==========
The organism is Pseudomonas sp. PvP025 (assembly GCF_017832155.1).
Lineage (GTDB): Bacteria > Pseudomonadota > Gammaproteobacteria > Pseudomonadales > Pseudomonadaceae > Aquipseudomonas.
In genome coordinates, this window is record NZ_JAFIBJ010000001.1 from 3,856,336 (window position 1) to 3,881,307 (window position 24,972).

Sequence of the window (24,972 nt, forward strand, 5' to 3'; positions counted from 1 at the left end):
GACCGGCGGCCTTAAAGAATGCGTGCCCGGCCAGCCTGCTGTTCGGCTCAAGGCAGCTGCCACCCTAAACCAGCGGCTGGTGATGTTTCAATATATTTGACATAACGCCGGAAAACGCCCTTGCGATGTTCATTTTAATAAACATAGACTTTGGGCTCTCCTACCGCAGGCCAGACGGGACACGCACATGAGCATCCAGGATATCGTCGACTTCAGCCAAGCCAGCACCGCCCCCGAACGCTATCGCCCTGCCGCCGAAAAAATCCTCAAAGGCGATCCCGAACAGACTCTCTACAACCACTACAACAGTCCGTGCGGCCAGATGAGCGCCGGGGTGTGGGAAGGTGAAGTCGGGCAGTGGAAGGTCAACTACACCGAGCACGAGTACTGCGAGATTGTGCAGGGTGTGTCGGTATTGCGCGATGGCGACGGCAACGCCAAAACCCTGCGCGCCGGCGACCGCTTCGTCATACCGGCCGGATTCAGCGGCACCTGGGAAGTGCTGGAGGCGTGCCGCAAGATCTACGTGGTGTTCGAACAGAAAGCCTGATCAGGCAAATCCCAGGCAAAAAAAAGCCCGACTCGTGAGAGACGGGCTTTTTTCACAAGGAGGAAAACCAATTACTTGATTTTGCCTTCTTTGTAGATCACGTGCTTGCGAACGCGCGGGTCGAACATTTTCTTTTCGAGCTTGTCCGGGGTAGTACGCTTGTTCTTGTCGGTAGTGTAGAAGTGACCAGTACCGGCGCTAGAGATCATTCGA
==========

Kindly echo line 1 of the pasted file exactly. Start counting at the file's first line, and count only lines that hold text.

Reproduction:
The organism is Pseudomonas sp. PvP025 (assembly GCF_017832155.1).